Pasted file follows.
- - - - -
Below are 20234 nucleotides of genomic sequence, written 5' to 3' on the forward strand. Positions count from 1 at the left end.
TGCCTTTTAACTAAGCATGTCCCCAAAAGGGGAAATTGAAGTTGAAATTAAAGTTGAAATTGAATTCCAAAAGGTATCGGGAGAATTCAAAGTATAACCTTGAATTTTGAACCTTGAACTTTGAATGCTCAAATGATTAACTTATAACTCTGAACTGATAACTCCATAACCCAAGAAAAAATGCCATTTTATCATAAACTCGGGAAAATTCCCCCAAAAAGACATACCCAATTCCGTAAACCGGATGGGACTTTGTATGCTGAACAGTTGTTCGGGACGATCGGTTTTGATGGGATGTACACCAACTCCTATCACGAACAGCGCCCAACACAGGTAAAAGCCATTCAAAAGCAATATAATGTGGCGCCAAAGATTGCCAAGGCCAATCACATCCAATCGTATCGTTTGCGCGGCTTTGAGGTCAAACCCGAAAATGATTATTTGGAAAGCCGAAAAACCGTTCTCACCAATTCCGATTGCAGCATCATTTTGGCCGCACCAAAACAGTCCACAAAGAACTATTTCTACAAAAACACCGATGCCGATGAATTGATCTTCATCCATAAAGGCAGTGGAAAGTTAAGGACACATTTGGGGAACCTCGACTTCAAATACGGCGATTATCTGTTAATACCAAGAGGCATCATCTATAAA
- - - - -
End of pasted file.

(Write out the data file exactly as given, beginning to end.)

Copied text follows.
Below are 20234 nucleotides of genomic sequence, written 5' to 3' on the forward strand. Positions count from 1 at the left end.
TGCCTTTTAACTAAGCATGTCCCCAAAAGGGGAAATTGAAGTTGAAATTAAAGTTGAAATTGAATTCCAAAAGGTATCGGGAGAATTCAAAGTATAACCTTGAATTTTGAACCTTGAACTTTGAATGCTCAAATGATTAACTTATAACTCTGAACTGATAACTCCATAACCCAAGAAAAAATGCCATTTTATCATAAACTCGGGAAAATTCCCCCAAAAAGACATACCCAATTCCGTAAACCGGATGGGACTTTGTATGCTGAACAGTTGTTCGGGACGATCGGTTTTGATGGGATGTACACCAACTCCTATCACGAACAGCGCCCAACACAGGTAAAAGCCATTCAAAAGCAATATAATGTGGCGCCAAAGATTGCCAAGGCCAATCACATCCAATCGTATCGTTTGCGCGGCTTTGAGGTCAAACCCGAAAATGATTATTTGGAAAGCCGAAAAACCGTTCTCACCAATTCCGATTGCAGCATCATTTTGGCCGCACCAAAACAGTCCACAAAGAACTATTTCTACAAAAACACCGATGCCGATGAATTGATCTTCATCCATAAAGGCAGTGGAAAGTTAAGGACACATTTGGGGAACCTCGACTTCAAATACGGCGATTATCTGTTAATACCAAGAGGCATCATCTATAAA